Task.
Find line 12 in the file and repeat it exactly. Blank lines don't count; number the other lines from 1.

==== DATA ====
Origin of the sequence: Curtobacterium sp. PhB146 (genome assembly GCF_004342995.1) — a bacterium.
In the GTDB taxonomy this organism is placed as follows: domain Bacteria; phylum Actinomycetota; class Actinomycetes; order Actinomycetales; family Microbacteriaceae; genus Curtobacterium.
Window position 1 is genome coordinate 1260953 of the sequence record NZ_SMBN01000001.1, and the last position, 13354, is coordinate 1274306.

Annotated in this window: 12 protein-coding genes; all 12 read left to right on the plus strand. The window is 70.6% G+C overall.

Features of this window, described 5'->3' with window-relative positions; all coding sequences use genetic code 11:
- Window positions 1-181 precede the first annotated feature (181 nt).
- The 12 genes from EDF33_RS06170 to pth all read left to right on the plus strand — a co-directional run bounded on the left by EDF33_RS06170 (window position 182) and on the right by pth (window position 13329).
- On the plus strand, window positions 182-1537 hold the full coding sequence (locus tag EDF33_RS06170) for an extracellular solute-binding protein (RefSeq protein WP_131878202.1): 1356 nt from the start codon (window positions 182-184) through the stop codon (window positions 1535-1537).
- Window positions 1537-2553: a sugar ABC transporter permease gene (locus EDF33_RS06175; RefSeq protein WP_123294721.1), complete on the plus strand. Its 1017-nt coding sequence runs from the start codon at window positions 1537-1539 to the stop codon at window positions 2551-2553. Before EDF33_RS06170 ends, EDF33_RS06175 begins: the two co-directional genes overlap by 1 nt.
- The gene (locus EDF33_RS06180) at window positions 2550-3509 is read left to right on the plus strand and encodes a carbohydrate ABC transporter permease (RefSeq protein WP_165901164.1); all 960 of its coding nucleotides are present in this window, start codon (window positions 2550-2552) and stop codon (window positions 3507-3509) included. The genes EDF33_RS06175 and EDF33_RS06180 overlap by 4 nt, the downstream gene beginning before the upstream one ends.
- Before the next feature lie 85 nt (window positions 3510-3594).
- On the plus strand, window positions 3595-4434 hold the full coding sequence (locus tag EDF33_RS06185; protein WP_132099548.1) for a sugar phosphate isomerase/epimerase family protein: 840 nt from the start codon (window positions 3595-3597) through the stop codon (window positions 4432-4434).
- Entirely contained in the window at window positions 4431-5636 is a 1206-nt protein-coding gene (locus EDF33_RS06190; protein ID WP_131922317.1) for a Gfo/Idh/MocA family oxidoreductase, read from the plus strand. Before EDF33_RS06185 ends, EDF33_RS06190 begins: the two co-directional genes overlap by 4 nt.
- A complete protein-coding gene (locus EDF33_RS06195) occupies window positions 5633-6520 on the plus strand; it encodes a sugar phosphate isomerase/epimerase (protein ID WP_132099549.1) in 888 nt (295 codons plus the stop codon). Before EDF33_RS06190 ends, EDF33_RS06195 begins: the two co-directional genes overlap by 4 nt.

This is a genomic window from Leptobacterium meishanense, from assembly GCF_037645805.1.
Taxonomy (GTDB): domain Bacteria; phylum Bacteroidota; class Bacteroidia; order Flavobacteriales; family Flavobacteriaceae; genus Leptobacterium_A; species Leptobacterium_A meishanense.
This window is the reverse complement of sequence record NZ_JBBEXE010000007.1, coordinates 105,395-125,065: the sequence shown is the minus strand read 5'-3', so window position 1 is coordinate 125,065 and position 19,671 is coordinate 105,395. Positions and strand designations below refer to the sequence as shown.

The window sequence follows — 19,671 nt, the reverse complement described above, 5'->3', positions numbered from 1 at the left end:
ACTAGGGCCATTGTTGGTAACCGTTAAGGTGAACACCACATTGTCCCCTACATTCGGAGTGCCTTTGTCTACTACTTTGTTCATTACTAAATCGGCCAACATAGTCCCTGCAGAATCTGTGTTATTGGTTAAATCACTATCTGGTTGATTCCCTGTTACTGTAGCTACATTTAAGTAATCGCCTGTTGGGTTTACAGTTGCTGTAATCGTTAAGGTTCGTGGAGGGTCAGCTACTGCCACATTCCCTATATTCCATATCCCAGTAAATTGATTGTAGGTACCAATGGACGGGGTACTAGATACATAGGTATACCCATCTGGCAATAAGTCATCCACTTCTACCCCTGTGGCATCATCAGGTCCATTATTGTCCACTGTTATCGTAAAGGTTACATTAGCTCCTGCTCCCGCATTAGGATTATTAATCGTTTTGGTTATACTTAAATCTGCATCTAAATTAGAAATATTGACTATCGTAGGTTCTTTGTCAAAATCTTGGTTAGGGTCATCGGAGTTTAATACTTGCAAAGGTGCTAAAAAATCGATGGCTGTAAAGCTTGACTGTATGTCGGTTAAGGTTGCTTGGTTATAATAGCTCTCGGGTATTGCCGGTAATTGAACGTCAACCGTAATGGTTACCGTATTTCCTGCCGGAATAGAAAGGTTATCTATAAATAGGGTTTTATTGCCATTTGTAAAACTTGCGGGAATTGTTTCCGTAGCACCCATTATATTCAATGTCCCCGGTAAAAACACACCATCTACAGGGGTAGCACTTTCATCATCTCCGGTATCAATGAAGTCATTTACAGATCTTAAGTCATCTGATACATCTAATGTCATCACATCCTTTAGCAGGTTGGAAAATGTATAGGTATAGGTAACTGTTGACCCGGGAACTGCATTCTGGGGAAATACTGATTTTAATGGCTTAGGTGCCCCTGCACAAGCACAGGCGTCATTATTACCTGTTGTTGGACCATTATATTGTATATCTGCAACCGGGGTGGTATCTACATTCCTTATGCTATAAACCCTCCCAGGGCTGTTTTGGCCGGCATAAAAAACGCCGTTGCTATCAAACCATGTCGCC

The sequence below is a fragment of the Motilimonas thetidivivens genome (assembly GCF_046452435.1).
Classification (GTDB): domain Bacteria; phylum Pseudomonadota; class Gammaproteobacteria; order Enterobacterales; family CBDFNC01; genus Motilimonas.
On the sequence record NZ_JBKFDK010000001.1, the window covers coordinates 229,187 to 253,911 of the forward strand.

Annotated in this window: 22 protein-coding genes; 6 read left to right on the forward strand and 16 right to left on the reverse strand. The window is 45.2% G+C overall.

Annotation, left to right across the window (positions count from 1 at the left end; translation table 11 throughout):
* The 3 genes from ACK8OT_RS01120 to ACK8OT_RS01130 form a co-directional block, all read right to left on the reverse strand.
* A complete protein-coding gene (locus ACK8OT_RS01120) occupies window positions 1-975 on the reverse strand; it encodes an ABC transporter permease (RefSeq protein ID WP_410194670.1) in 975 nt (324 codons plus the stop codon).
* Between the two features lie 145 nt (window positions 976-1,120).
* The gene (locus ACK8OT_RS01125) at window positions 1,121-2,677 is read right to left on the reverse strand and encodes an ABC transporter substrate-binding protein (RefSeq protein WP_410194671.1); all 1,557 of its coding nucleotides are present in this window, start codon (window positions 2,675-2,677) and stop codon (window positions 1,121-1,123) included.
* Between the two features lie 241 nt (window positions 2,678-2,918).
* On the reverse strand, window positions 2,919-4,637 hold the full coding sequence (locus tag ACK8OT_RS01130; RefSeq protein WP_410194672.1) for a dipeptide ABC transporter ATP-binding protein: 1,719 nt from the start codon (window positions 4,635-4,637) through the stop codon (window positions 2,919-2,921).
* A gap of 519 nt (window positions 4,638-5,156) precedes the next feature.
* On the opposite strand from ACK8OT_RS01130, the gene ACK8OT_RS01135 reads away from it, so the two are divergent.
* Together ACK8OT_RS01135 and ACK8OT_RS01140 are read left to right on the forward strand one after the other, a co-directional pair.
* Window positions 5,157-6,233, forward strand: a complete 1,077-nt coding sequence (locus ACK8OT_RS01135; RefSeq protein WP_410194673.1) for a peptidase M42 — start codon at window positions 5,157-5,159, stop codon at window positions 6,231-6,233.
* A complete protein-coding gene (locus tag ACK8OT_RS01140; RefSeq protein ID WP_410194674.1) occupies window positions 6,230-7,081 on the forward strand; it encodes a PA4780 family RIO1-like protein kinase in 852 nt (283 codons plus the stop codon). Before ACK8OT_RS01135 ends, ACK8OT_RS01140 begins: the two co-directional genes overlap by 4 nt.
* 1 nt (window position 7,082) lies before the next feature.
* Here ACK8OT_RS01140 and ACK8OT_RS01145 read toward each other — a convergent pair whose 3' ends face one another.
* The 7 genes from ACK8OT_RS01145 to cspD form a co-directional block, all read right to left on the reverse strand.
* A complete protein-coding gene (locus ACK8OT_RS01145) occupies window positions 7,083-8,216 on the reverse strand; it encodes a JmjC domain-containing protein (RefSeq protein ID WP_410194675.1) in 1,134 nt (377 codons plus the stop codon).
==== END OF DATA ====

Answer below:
- On the plus strand, window positions 3595-4434 hold the full coding sequence (locus tag EDF33_RS06185; protein WP_132099548.1) for a sugar phosphate isomerase/epimerase family protein: 840 nt from the start codon (window positions 3595-3597) through the stop codon (window positions 4432-4434).